If you want to feel grateful, praise others. And if you want to feel as if you’re winning, lift others onto your shoulders. My role as reinforcer and all-around “good cop” made me many friends, but it also made me feel fantastic all season.

A parent watching from across the ice can only see us moving around behind the bench; they couldn’t hear our words. From fifty feet away, Keith and I looked excited — but it wasn’t always clear whether we were eager or irate. Other coaches look the same way: passion can be mistaken for frustration, or even anger. After one game, in which the parents sat a few feet behind the bench, a mom became our fan:

“Every parent should hear what you’re actually saying to these kids. From over there, it looks like you’re yelling at them. But from here, you sound like cheerleaders.”

I thought every coaching staff was probably the same. Stories circulated about coaches yelling at kids; swearing at them in the dressing room; telling the kids they were disappointed in them. For all the reasons I just shared, I didn’t really believe the stories could be true. After all, who tells an eight-year-old, “I’m disappointed in you”? Who uses language on the bench they wouldn’t use in a third-grade classroom?

Many. The sad answer is “many coaches do”.

As the season rolled on, our team got better. We won a tournament. We nicknamed our lines to empower them. I pulled kids aside and talked about leadership — and they listened. They actually repeated my message to their parents on the way home. I shared bright spots after every weekend. Keith applauded the team after every game. There were many epiphanies for me; for the players; and for the families.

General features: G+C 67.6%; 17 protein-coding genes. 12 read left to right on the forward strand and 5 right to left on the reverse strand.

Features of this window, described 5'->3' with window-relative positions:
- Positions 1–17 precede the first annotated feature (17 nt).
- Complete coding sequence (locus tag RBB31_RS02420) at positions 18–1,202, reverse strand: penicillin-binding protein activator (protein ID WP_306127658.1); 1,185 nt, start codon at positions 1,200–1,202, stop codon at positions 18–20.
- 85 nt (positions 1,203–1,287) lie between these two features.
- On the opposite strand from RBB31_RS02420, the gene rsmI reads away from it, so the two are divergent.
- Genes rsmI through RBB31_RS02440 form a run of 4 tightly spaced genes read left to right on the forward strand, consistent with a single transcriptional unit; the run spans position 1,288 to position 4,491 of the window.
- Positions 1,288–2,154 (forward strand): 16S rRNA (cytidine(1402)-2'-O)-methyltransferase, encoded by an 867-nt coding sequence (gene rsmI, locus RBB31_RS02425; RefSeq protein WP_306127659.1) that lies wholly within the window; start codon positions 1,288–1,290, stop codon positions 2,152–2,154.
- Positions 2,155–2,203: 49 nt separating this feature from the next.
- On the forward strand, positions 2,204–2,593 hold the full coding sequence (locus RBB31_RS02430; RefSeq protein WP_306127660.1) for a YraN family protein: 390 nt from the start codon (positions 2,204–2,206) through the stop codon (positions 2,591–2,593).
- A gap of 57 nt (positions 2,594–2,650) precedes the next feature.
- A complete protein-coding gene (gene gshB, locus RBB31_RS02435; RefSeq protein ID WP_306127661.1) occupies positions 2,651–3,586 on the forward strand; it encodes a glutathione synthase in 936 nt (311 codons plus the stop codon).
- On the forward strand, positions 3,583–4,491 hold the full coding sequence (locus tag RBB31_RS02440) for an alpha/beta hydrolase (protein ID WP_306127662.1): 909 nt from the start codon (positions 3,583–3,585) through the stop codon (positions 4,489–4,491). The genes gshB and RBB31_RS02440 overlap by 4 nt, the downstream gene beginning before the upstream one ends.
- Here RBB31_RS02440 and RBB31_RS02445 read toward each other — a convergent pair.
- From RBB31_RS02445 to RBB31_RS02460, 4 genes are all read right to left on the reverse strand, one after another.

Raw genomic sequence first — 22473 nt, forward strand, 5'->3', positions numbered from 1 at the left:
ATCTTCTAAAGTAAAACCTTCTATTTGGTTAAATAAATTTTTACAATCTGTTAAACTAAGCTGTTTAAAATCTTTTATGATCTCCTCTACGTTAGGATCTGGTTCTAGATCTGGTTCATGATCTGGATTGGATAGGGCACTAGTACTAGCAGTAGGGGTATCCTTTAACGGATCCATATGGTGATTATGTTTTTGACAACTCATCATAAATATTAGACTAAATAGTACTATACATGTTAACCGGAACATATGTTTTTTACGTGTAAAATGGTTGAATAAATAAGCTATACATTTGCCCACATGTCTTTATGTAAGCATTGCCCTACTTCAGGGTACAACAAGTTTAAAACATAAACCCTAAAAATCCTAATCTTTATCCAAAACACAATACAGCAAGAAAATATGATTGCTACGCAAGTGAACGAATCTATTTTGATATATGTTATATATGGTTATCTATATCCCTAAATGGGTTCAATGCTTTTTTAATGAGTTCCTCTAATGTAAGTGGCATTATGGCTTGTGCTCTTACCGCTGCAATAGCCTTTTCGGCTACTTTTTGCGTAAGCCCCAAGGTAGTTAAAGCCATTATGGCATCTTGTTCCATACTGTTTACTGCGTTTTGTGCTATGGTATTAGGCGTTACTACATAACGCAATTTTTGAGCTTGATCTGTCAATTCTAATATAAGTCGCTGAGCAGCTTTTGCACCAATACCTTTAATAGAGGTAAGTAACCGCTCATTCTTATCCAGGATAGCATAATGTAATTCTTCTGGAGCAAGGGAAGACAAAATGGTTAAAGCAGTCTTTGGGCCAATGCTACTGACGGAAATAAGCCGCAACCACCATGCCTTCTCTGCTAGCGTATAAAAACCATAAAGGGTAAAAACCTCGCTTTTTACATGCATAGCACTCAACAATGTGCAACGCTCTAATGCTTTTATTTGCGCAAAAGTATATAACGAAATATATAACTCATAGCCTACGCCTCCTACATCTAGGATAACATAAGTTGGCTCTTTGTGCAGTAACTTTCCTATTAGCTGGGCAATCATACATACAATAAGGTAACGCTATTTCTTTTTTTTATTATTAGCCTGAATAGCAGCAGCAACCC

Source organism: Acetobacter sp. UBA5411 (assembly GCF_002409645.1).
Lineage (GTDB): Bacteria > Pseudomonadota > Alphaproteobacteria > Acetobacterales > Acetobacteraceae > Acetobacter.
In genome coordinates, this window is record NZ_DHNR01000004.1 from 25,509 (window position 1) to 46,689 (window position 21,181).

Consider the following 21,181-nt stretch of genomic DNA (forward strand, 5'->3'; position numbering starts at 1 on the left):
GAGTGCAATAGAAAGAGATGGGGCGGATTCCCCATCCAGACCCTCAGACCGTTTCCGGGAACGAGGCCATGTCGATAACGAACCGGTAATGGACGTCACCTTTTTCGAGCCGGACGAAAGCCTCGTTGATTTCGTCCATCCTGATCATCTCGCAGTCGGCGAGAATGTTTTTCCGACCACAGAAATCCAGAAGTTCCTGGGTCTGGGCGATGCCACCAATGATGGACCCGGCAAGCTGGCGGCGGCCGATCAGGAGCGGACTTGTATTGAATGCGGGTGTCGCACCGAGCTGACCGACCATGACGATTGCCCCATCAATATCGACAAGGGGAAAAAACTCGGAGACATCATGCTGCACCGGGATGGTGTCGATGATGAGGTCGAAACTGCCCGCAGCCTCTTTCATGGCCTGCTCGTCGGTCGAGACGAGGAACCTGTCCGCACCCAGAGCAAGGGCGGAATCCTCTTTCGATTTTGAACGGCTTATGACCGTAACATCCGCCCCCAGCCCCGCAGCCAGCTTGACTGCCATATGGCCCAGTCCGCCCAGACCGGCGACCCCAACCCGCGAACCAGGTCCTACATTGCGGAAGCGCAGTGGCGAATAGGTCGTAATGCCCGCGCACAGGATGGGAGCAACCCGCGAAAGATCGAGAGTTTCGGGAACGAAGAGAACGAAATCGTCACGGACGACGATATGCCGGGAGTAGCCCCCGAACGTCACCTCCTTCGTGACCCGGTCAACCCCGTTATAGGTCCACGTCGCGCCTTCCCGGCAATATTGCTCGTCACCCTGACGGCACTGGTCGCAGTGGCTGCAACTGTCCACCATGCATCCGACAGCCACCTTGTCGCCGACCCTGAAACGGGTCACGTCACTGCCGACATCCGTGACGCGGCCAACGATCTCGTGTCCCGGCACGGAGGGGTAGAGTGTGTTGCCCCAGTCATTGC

One shining moment came while at a tournament. We traveled almost four hours to get there. The kids were excited to stay in a hotel; swim in a pool; eat pizza with their friends. Parents drove from one side of the host city to the other for games, and the kids rewarded them with hard play. But after one long day, we played to a 4–4 draw with a team we should have beaten.

In this tournament, only the top teams would play on Sunday. And our tie game created a stalemate in the standings: we’d have to play the same team again, an hour later, in a rink across town, to decide who moved on.

The kids were tired. Parents didn’t relish an 8pm game after a long day of driving and sitting on cold benches. But we didn’t have a choice. I recognized this as an opportunity: years owning businesses meant I often had to work out alone, or on an empty stomach, or late at night…or, sometimes, all of the above. Training in less-than-perfect conditions had given me something to contribute.

One parent detoured to pick up Gatorade and granola bars for the team. My oldest daughter helped me rig up a speaker to my phone. While the other team’s coaches tried to whip their kids into a frenzy, we started a party.